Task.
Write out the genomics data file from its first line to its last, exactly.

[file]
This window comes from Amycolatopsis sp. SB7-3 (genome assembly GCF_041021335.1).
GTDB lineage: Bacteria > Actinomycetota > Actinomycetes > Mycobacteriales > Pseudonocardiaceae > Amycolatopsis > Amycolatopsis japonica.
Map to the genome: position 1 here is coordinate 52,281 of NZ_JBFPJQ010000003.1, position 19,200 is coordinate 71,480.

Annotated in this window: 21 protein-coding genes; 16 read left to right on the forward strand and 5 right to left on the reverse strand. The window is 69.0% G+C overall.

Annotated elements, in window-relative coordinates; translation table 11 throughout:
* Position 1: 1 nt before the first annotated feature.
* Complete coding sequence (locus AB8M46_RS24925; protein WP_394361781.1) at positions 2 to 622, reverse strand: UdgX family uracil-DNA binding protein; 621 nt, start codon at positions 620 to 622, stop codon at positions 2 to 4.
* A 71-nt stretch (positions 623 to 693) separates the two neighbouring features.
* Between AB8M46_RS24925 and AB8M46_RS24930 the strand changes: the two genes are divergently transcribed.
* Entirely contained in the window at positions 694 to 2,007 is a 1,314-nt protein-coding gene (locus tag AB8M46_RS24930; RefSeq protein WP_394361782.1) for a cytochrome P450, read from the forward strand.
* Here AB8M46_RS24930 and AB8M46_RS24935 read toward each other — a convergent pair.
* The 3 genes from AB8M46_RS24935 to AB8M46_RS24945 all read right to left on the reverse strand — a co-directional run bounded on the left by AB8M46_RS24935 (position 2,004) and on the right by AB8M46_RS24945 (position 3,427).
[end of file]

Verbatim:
This window comes from Amycolatopsis sp. SB7-3 (genome assembly GCF_041021335.1).
GTDB lineage: Bacteria > Actinomycetota > Actinomycetes > Mycobacteriales > Pseudonocardiaceae > Amycolatopsis > Amycolatopsis japonica.
Map to the genome: position 1 here is coordinate 52,281 of NZ_JBFPJQ010000003.1, position 19,200 is coordinate 71,480.

Annotated in this window: 21 protein-coding genes; 16 read left to right on the forward strand and 5 right to left on the reverse strand. The window is 69.0% G+C overall.

Annotated elements, in window-relative coordinates; translation table 11 throughout:
* Position 1: 1 nt before the first annotated feature.
* Complete coding sequence (locus AB8M46_RS24925; protein WP_394361781.1) at positions 2 to 622, reverse strand: UdgX family uracil-DNA binding protein; 621 nt, start codon at positions 620 to 622, stop codon at positions 2 to 4.
* A 71-nt stretch (positions 623 to 693) separates the two neighbouring features.
* Between AB8M46_RS24925 and AB8M46_RS24930 the strand changes: the two genes are divergently transcribed.
* Entirely contained in the window at positions 694 to 2,007 is a 1,314-nt protein-coding gene (locus tag AB8M46_RS24930; RefSeq protein WP_394361782.1) for a cytochrome P450, read from the forward strand.
* Here AB8M46_RS24930 and AB8M46_RS24935 read toward each other — a convergent pair.
* The 3 genes from AB8M46_RS24935 to AB8M46_RS24945 all read right to left on the reverse strand — a co-directional run bounded on the left by AB8M46_RS24935 (position 2,004) and on the right by AB8M46_RS24945 (position 3,427).